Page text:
Rick Perry's Corporate Kingdom
by Steve Rossignol
"There are two things a person should never be forced to see---how the sausage makers make sausage and how a Texas politician makes his daily bread".
Money-laced politics in Texas have never been much of a surprise. From its days as a haven for outlaws and adventurers to the current good-ole-boy smoke-filled rooms at the State Capitol in Austin today, Texas has never seen a shortage of politicos greasing their palms with the public trust.
Governor Rick Perry certainly slides easily into that mold. Perry has been making headlines of late with his repeating endorsements of whoever the current front-runner happens to be in the Republican Presidential contest. His continued sucking-up to the national Republican leadership with the intended goal of a Vice-Presidential nod can best be described as sleazy.
A cursory examination of Rick Perry's financial dealings will show that his money matters are also less than honorable.
(Of course, this is not to say that he is the only one. Just following the news reports in recent months has seen the evidence of dirty money taint Supreme Court Justice Nathan Hecht, Lieutenant Governor David Dewhurst, and several smaller fish in the Texas corporate pond).
But Perry seems to adopt a certain, casual, laissez-faire attitude with his corporate politics. He does not seem to be in the least abashed by his money dealings, like it is the most natural thing in the world. He attitude evokes that same spirit as that lobbyist who recently passed out $100 dollar bills on the floor of the Texas Legislature during a vote. Governor Rick has adopted the amorality of "if it feels good, do it."
Rick Perry adopted this attitude a long time ago. One may most certainly recall that election season after which the Guv received mega-bucks in contributions from the insurance companies (or was it the highway lobby? Or was it both?). (Texas has few campaign spending laws which restrict contributions). Gee, lo and behold, suddenly there is a new law from the Lege requiring all motorists to have mandatory automobile insurance. And, gee whiz, no sooner had the law been enacted when the insurance companies began jacking up their premiums. (Rick was quick to announce in his "State of the State" speech last February that insurance premium rates were "down" in Texas, even while Texas is the most expensive state in the nation for homeowner insurance).
The year 2007 has provided a bumper crop of Rick Perry corporate gaffes. For instance, in early February, after Governor Rick had announced plans to sell off the Texas State Lottery to a private investment corporation (thus continuing the Perry Legacy of trying to sell off every bit of the Texas public infrastructure), it was announced that Perry's son Griffin was hired by the very same company consulting with the Guv for the sale of the Lottery. And this happened about the same time that Perry's dictate for a mandatory vaccination against the HPV virus was made the very same day that vaccine-maker Merck deposited a $5000 check in the Governors re-election campaign account.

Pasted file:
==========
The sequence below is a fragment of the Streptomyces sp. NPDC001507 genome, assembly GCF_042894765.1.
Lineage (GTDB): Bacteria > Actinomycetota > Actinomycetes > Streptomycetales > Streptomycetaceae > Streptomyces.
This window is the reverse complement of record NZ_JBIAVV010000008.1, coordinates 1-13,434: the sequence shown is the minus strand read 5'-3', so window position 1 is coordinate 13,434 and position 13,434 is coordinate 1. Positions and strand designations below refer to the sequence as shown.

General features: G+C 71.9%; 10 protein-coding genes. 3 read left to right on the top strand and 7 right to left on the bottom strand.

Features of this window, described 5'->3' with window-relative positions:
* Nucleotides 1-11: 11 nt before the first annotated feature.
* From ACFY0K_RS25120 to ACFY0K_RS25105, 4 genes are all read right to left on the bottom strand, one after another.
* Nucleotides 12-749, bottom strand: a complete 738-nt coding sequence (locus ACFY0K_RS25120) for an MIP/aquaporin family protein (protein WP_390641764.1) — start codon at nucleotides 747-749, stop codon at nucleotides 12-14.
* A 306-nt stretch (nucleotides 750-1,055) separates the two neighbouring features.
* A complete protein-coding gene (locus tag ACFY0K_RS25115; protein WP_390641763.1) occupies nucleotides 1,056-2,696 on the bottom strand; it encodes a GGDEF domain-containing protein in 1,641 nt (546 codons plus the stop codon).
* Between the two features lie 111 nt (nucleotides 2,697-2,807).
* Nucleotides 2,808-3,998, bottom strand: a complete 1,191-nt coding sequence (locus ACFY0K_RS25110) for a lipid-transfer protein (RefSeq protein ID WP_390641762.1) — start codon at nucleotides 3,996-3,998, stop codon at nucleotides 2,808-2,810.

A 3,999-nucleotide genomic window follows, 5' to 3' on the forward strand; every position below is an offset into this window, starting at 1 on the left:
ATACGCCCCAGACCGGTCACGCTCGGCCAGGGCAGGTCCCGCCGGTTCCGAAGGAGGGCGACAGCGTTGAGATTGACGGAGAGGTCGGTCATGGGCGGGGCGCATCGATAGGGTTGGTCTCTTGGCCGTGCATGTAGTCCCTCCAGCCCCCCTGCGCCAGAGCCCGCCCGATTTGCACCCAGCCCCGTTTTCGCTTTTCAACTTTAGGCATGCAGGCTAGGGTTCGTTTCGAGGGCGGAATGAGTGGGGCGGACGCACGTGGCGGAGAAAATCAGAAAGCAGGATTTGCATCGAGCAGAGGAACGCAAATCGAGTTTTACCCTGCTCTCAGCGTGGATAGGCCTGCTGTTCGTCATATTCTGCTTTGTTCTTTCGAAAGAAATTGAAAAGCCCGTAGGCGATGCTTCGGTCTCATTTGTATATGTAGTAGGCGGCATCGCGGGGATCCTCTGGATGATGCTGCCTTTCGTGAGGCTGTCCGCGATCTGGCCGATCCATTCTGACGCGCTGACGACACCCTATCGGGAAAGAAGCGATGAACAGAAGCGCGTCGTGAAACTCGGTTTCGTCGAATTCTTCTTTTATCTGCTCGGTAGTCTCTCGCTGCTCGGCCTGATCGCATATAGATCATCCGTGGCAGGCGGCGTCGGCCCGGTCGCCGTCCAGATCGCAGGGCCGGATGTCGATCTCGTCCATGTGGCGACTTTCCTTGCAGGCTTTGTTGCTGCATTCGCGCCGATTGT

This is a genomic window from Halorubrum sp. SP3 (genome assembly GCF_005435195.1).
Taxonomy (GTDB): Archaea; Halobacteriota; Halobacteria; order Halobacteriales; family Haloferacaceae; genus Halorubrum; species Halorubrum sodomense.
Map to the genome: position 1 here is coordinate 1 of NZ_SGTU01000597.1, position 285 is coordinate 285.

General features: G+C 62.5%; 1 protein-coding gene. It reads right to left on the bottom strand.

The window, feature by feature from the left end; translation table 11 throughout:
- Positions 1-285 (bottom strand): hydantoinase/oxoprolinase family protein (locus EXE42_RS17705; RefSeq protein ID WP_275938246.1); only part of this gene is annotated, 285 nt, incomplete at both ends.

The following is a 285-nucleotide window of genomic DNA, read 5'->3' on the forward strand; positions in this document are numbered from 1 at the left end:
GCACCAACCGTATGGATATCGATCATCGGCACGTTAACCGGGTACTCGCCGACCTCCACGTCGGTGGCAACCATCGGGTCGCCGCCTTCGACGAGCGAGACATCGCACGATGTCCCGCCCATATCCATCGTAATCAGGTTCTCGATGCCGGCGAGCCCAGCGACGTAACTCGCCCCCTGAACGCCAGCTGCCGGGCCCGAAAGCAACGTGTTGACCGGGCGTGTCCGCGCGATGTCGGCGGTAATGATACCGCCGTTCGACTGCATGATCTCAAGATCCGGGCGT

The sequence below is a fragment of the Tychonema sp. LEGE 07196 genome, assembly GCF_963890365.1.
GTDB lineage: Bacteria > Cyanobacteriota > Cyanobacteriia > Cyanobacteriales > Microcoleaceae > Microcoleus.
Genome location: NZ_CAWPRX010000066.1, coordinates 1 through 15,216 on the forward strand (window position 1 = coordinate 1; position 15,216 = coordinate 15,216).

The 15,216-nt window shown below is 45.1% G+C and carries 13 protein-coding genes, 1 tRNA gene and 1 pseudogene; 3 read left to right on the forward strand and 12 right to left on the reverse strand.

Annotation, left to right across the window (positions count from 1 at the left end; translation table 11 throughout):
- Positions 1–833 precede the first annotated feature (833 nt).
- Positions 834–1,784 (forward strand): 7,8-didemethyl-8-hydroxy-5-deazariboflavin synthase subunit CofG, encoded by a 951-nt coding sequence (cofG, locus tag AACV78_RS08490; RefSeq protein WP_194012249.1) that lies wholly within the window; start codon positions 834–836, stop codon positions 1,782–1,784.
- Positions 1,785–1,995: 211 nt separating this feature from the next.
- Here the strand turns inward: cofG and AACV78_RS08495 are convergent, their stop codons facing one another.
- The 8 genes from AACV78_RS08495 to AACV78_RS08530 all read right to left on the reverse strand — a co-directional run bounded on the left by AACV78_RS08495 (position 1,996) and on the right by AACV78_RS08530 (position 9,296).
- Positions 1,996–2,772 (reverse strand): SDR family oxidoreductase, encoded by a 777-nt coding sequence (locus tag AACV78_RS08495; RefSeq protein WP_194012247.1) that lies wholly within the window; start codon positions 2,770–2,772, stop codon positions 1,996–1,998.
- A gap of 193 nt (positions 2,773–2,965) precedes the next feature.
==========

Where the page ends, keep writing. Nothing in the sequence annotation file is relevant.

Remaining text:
One could also make the case for the corporate sale of the Governor's Trans Texas Corridor plan, wherein Dannenbaum Engineering of Houston, a major player in the Perry Toll Road initiative, helped pay for the Governor's $2 Million Inaugural festivities. Of course, H.B Zachry and Cinta already get to keep the revenues from their new toll roads. How much did they contribute to the Governor? It would also be interesting to trace the Perry money trail a little further here, like how close it gets to the Chinese.
And then there was the Governor's fast Track order to build 12 new coal fired power plants in the state to meet energy demand. The winner on this deal: Utility giant TXU, who incidentally also donated $15,000 to the Governors Inaugural.
And Perry's appointments to the University of Texas Board of Regents are fat cat contributors to his re-election campaigns.
(The good news is that the lottery sale did not go through, the HPV vaccination was nixed by the Legislature, and a court blocked the building of the new coal fired plants. But Perry gets to keep the money).
The above situations are pretty much the ones that have come to light in the state's news media, There is no telling what is still veiled by the smoke-filled rooms. But Rick Perry is ruler of this little corporate empire called Texas right now, and for him, it's good to be the king.
Or maybe just a very high dollar prostitute.